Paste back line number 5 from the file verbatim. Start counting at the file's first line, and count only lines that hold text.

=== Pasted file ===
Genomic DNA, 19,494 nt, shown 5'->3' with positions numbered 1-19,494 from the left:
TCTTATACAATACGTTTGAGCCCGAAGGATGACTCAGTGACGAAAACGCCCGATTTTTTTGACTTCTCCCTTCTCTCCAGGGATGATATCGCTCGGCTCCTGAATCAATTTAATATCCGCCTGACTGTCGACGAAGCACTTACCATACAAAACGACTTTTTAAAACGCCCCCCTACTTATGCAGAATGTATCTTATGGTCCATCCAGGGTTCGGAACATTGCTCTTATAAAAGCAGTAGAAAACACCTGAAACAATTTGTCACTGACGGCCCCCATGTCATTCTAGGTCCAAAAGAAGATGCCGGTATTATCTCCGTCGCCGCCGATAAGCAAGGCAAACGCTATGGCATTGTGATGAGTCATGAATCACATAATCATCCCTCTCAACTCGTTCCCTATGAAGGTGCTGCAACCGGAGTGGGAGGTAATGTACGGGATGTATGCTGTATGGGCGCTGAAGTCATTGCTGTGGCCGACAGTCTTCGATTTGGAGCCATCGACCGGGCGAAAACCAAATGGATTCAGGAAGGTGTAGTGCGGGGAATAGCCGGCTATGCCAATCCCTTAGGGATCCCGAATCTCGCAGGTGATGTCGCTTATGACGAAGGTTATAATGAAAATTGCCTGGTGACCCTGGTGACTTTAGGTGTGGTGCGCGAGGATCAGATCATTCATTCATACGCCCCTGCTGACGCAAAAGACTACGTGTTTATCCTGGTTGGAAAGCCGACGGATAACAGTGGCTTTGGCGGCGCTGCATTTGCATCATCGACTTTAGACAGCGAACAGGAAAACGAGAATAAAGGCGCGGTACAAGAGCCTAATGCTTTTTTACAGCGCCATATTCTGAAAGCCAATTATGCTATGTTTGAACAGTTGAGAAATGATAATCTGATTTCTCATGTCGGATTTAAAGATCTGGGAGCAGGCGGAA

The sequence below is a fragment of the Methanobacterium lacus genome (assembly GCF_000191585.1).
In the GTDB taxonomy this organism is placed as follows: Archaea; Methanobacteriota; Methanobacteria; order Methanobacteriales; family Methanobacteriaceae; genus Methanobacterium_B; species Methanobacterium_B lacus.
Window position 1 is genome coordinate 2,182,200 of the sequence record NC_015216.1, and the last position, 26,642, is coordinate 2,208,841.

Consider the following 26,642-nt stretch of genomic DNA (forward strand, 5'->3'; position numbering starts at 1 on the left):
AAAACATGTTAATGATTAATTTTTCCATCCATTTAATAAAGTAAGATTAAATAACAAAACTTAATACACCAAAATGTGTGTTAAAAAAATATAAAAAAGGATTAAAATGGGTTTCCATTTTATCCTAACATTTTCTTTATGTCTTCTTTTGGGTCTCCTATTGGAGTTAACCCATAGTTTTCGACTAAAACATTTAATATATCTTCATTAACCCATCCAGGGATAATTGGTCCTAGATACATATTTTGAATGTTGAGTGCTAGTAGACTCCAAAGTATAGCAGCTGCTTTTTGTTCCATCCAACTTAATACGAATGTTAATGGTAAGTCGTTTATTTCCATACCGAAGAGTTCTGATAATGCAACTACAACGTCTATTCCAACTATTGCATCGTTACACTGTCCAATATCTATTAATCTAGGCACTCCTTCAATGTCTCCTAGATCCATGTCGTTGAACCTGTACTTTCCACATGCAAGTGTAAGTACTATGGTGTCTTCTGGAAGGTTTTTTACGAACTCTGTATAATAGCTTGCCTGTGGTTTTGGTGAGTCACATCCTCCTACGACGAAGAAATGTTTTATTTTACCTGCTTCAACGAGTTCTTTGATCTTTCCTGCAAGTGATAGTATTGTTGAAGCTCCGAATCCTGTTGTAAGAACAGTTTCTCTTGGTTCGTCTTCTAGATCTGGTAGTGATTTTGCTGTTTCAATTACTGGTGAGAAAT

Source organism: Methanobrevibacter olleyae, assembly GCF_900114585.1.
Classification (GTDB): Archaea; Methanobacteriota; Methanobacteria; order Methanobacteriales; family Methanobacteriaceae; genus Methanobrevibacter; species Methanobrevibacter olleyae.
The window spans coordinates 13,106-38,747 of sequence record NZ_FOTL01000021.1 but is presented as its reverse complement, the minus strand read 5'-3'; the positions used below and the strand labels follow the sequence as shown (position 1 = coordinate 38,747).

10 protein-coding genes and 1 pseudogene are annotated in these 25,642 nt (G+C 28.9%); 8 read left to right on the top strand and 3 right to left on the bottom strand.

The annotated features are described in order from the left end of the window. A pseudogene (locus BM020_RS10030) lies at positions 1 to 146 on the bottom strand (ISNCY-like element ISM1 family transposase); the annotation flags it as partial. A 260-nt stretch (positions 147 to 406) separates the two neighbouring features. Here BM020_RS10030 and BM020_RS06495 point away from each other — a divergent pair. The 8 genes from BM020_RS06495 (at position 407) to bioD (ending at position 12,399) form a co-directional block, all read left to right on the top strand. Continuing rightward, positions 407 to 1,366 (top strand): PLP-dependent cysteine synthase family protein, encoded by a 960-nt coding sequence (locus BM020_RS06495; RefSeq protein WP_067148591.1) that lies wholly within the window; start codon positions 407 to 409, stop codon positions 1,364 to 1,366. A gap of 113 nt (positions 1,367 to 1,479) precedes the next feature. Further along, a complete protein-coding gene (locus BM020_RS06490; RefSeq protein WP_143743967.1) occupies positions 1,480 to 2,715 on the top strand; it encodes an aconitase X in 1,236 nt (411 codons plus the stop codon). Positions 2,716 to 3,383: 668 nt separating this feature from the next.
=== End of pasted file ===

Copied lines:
Window position 1 is genome coordinate 2,182,200 of the sequence record NC_015216.1, and the last position, 26,642, is coordinate 2,208,841.